Brooke Shields Takes Charge of Her Story in ‘Pretty Baby’

Brooke Shields has been known as beautiful, smart, and famous since she was a baby, but a new documentary reveals why it’s taken decades for her to feel confident in her talent.

“Pretty Baby: Brooke Shields” is a firsthand examination of her success as a model, actor, author, and now lifestyle entrepreneur, despite being s*xualized and objectified at a young age and managing her alcoholic mother — the original “momager,” Teri Shields — with a dazzling array of archival photos and footage, and in-depth interviews with Shields.

Like other recent documentaries on Britney Spears and Pamela Anderson, “Pretty Baby” includes a cringeworthy barrage of media clips where mostly older men reduce her to a pretty face and have little interest in her answers to their questions. The film, which drops in two parts on Hulu on Monday, looks back at how women were treated in the 1980s and 1990s — including Shields revealing she was the victim of a s*xual assault by a Hollywood executive after she graduated college.

Shields spoke to The Associated Press recently about what she learned from the project, how she overcame being shamed for her personal choices and gained confidence, and how she sees her future.

Brooke Shields Takes Charge of Her Story

Answers have been edited for length and clarity.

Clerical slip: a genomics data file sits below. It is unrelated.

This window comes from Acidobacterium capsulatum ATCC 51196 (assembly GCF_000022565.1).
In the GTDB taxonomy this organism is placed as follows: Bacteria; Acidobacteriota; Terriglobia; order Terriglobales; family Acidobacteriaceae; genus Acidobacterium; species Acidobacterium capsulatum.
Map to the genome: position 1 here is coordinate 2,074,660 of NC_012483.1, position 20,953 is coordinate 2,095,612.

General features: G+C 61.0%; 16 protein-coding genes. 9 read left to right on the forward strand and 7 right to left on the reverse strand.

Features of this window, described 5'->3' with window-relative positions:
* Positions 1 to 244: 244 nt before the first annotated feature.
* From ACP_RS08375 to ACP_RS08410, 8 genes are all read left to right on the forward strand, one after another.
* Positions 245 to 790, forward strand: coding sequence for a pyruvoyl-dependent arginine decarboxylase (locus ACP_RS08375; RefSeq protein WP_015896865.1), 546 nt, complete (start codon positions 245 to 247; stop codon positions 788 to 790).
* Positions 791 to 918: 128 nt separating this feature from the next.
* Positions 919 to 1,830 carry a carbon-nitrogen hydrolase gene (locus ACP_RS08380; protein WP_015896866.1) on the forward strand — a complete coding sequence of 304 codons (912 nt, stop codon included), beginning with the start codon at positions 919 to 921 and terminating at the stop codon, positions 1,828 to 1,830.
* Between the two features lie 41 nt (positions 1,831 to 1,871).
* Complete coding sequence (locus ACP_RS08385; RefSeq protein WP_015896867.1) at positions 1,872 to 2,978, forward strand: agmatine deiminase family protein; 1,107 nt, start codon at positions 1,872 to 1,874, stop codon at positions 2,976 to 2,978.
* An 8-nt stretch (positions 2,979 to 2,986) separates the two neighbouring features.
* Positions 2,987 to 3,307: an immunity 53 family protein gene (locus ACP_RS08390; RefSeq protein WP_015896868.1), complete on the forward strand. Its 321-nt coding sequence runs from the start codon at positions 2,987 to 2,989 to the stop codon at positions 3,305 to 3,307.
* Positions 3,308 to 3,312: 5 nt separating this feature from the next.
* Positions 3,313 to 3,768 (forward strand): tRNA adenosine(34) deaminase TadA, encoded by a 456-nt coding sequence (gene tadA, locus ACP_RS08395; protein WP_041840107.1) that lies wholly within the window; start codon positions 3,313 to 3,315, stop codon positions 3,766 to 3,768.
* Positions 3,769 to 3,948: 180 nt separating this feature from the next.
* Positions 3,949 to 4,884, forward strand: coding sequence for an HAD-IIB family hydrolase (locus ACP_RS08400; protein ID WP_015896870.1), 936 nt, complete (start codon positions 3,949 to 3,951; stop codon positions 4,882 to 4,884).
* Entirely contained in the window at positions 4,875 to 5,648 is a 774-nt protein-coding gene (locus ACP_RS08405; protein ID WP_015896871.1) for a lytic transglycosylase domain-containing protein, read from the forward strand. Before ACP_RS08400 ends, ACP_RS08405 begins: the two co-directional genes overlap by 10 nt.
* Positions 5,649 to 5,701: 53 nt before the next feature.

AP: In the series, you say, “I’m owning my identity fully.” What did you mean?

SHIELDS: I was concerned about the #MeToo movement simply because I didn’t want it to be reduced to a headline. But I knew that if I didn’t, I’d feel like a hypocrite or inauthentic. I hadn’t been able to speak about it until now, and it felt like you owed it to yourself. And I just hoped that out of two hours and however many minutes, the one brief story — I mean, I knew it was going to be clickbait — I wouldn’t be let down by the press again.


AP: It sounds like compartmentalizing was a survival technique for you.

SHIELDS: I believe that happens with an alcoholic’s child. You do learn to categorize, you know. You care about someone who is broken and suffering from a condition they can’t manage to control. Yet you can’t afford for their love to be fake. So you learn when things feel…out of control… I’d get orderly, and it became my center, my meditation, redoing my Filofax or refolding my socks.

AP: You recently started a company to celebrate women’s lives after 40. Why is that important to you?

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